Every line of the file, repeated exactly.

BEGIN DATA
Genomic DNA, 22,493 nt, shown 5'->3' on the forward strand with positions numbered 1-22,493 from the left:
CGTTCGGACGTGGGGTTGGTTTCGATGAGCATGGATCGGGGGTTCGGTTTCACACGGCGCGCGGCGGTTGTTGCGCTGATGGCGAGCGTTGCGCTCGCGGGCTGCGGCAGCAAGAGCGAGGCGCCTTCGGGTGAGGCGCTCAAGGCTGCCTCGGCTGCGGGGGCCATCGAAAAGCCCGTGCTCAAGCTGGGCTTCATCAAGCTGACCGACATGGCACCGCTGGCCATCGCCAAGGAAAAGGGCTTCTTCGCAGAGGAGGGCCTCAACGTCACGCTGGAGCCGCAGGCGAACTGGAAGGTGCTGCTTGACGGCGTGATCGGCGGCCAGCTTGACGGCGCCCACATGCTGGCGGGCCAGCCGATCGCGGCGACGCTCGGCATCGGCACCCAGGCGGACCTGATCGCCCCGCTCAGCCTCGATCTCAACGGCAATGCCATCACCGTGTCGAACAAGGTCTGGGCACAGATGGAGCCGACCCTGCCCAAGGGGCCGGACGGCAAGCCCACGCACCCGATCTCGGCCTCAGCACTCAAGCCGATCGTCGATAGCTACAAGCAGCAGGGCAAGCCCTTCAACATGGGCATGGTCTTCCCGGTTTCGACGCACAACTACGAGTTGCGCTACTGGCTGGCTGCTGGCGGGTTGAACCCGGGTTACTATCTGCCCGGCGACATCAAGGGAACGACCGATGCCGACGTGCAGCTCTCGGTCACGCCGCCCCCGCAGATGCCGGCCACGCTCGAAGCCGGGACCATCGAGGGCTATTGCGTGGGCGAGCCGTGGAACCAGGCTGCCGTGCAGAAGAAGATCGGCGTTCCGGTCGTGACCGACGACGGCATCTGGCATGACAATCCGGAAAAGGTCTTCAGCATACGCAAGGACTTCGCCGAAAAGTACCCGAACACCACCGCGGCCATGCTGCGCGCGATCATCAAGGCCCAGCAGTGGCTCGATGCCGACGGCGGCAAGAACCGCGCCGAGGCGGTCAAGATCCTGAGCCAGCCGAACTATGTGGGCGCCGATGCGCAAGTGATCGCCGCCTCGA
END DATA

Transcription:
Genomic DNA, 22,493 nt, shown 5'->3' on the forward strand with positions numbered 1-22,493 from the left:
CGTTCGGACGTGGGGTTGGTTTCGATGAGCATGGATCGGGGGTTCGGTTTCACACGGCGCGCGGCGGTTGTTGCGCTGATGGCGAGCGTTGCGCTCGCGGGCTGCGGCAGCAAGAGCGAGGCGCCTTCGGGTGAGGCGCTCAAGGCTGCCTCGGCTGCGGGGGCCATCGAAAAGCCCGTGCTCAAGCTGGGCTTCATCAAGCTGACCGACATGGCACCGCTGGCCATCGCCAAGGAAAAGGGCTTCTTCGCAGAGGAGGGCCTCAACGTCACGCTGGAGCCGCAGGCGAACTGGAAGGTGCTGCTTGACGGCGTGATCGGCGGCCAGCTTGACGGCGCCCACATGCTGGCGGGCCAGCCGATCGCGGCGACGCTCGGCATCGGCACCCAGGCGGACCTGATCGCCCCGCTCAGCCTCGATCTCAACGGCAATGCCATCACCGTGTCGAACAAGGTCTGGGCACAGATGGAGCCGACCCTGCCCAAGGGGCCGGACGGCAAGCCCACGCACCCGATCTCGGCCTCAGCACTCAAGCCGATCGTCGATAGCTACAAGCAGCAGGGCAAGCCCTTCAACATGGGCATGGTCTTCCCGGTTTCGACGCACAACTACGAGTTGCGCTACTGGCTGGCTGCTGGCGGGTTGAACCCGGGTTACTATCTGCCCGGCGACATCAAGGGAACGACCGATGCCGACGTGCAGCTCTCGGTCACGCCGCCCCCGCAGATGCCGGCCACGCTCGAAGCCGGGACCATCGAGGGCTATTGCGTGGGCGAGCCGTGGAACCAGGCTGCCGTGCAGAAGAAGATCGGCGTTCCGGTCGTGACCGACGACGGCATCTGGCATGACAATCCGGAAAAGGTCTTCAGCATACGCAAGGACTTCGCCGAAAAGTACCCGAACACCACCGCGGCCATGCTGCGCGCGATCATCAAGGCCCAGCAGTGGCTCGATGCCGACGGCGGCAAGAACCGCGCCGAGGCGGTCAAGATCCTGAGCCAGCCGAACTATGTGGGCGCCGATGCGCAAGTGATCGCCGCCTCGA